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How To Protect Your Children From Sexual Abuse

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Let me educate you with some facts about childhood sexual abuse:

About 1 in 10 children are sexually abused before they turn the age of 18. (*1)

About 90% of children who are victims of sexual abuse know their abuser. (*2)

About 60% of children who are sexually abused are abused by someone the family trusts. (3*)

Most sexual abuse of children happens in a residence, typically that of the victim or perpetrator. (4*)

These facts are terrifying, yes. Especially when you put them into perspective so they really sink in (for example: think of your kid’s school class. There’s what, 25-30 kids in there? One child in ten are abused before they turn 18.) But every single parent needs to pull their head out of the sand and acknowledge that these facts exist because these circumstances can happen. Even if you think it could never happen to your kids, it can, especially if you have not learned what to watch for.

I’m an example of this. I grew up in a beautiful home, surrounded by love and comfort. I’m the youngest of nine kids and I was lucky enough to have both parents in the home who had/have a strong marriage. My mom chose to leave career opportunities after she graduated college to raise us and run her home.

We have always been good, Christian church going people and my parents often opened our home and our services to others in need. You wouldn’t look at us and suspect that a close family friend of my brother’s was sexually abusing me behind closed doors. Despite all the love and care, bad things can still happen if you aren’t proactive.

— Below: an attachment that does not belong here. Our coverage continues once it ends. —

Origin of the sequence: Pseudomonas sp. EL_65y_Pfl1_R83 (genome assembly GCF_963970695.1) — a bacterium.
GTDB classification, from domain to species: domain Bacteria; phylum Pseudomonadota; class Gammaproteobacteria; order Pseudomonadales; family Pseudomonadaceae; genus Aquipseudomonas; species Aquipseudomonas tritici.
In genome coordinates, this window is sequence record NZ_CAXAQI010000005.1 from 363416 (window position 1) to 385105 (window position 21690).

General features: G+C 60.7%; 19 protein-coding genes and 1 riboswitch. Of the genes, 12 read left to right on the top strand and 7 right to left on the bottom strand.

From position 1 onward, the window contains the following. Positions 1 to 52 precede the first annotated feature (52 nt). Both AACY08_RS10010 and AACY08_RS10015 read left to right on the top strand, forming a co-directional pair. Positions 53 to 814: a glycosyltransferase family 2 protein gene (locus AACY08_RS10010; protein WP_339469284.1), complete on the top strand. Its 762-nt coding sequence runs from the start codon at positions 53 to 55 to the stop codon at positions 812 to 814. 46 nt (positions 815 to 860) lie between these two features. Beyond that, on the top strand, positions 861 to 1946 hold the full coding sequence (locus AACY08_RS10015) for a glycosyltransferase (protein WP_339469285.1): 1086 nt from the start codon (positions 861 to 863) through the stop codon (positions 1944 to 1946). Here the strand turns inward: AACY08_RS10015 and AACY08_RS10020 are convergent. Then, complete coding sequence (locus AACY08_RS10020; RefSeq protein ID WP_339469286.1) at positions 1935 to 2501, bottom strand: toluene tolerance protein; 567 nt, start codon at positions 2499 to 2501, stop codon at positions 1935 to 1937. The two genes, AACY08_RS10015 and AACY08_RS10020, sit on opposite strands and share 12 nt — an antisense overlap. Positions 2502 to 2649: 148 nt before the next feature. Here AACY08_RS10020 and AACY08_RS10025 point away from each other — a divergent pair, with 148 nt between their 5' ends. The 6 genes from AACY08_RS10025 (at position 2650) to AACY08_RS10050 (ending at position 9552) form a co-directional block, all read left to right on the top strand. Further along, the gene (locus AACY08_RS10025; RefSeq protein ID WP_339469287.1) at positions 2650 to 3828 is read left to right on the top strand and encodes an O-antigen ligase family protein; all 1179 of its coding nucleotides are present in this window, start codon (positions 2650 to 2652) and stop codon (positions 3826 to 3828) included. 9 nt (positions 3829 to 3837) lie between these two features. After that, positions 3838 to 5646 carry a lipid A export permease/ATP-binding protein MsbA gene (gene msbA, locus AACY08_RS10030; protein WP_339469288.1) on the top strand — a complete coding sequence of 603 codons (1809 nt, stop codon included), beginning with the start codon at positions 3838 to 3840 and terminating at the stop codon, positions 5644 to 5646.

Because of my abuse, I feel a unique opportunity to help other parents protect their children. I have learned, through personal experiences, classes, and therapy, how to protect my children from sexual abuse and I would like to pass on some important tips:

Learn the facts and acknowledge the presence of evil in the world, but don’t let it scare you into never leaving your house. We live in a great age of enlightenment due to the internet. You have so much information at your fingertips. Learn the statistics, learn the warning signs, and parent accordingly. It’s easy to get terrified when going down this rabbit hole. Just remember: the more you learn, the more prepared you already are and the better chances your child already has to stay protected.

Teach your children about their bodies, using CORRECT anatomical language. There is nothing dirty or bad about the words “penis” and “vulva.” There’s a difference between bad words and private words. Make sure your child knows there is no shame or punishment in talking to you about their privates, like their penis or vulva. Children should also know the correct terms for their body parts in case something does happen and they have to speak with police officers later on, or testify in court. Prepare for the worst-case scenario and you’ll likely never even get close to it actually happening.